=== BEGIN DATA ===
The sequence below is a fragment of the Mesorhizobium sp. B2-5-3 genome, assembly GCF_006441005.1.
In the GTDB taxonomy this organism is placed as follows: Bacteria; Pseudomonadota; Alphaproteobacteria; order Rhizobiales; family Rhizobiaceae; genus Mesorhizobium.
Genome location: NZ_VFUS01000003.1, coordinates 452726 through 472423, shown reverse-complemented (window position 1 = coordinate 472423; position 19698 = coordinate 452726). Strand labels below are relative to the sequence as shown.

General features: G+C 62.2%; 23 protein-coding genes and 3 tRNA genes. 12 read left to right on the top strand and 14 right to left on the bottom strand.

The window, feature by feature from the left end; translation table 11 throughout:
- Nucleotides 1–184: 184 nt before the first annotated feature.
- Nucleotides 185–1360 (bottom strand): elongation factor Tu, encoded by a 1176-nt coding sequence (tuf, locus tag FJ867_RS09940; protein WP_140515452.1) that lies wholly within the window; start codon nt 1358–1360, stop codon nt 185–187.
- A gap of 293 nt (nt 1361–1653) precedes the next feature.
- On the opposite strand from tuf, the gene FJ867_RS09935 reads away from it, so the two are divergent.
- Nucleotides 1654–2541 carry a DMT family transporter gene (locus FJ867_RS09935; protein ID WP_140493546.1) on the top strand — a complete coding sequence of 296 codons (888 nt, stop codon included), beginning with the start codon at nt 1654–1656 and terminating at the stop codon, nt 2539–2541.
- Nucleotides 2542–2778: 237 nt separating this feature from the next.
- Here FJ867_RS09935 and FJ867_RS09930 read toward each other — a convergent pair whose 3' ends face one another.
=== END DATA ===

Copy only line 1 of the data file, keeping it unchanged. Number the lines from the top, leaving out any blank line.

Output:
The sequence below is a fragment of the Mesorhizobium sp. B2-5-3 genome, assembly GCF_006441005.1.